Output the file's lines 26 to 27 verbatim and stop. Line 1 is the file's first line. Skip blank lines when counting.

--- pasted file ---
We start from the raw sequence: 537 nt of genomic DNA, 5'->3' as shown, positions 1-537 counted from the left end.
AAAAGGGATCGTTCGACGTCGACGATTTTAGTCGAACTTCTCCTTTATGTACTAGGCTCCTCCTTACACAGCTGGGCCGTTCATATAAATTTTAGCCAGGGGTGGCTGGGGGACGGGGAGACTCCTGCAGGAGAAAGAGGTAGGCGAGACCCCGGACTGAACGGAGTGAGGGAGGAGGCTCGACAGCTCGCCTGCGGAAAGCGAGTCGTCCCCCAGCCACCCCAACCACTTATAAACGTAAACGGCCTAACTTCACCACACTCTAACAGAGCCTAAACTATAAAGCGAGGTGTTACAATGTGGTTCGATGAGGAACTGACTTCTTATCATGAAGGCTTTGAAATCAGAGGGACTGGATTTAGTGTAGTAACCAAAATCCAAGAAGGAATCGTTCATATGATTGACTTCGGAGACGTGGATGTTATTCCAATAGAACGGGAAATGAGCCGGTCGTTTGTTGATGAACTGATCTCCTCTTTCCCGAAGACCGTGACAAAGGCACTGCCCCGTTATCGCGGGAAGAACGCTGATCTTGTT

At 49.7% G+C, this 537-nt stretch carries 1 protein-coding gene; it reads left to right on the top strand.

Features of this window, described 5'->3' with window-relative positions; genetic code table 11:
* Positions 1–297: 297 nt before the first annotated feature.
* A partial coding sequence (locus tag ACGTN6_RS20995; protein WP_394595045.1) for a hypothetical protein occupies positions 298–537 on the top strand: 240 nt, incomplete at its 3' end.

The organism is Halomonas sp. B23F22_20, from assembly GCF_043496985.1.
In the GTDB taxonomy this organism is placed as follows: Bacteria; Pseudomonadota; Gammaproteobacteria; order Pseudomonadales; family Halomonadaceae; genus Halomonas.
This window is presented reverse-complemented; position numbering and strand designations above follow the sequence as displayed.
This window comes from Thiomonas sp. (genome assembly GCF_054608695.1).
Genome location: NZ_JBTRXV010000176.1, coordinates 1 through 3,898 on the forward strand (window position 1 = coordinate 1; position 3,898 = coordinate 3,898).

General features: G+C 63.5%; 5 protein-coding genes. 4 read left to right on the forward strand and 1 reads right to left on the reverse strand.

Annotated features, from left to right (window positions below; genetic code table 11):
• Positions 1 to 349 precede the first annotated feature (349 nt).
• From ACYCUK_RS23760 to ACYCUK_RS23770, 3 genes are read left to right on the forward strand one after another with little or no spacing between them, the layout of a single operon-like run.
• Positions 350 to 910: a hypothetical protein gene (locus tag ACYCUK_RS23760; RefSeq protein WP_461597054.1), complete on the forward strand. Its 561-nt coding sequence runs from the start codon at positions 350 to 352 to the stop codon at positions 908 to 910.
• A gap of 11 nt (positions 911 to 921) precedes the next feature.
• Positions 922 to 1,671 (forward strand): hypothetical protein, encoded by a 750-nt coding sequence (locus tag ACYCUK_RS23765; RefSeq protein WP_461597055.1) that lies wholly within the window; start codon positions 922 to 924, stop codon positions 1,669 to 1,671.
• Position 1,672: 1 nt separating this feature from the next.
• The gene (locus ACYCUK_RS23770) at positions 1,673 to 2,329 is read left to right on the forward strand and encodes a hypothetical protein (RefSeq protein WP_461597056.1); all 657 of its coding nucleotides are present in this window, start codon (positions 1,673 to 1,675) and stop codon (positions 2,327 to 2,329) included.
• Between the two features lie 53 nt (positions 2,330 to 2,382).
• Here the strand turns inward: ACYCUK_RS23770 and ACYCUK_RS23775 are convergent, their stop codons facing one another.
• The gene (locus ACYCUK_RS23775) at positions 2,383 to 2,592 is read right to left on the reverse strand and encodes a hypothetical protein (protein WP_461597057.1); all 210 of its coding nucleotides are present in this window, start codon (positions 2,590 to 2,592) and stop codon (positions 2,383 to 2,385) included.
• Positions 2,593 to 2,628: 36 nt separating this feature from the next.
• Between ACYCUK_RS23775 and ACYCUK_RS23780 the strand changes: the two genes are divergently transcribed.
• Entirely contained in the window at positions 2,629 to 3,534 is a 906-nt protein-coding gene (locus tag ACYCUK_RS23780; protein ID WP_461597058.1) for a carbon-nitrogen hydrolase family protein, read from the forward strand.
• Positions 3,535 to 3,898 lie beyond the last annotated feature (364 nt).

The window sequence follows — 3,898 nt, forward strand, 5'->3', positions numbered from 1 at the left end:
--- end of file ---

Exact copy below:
• Entirely contained in the window at positions 2,629 to 3,534 is a 906-nt protein-coding gene (locus tag ACYCUK_RS23780; protein ID WP_461597058.1) for a carbon-nitrogen hydrolase family protein, read from the forward strand.
• Positions 3,535 to 3,898 lie beyond the last annotated feature (364 nt).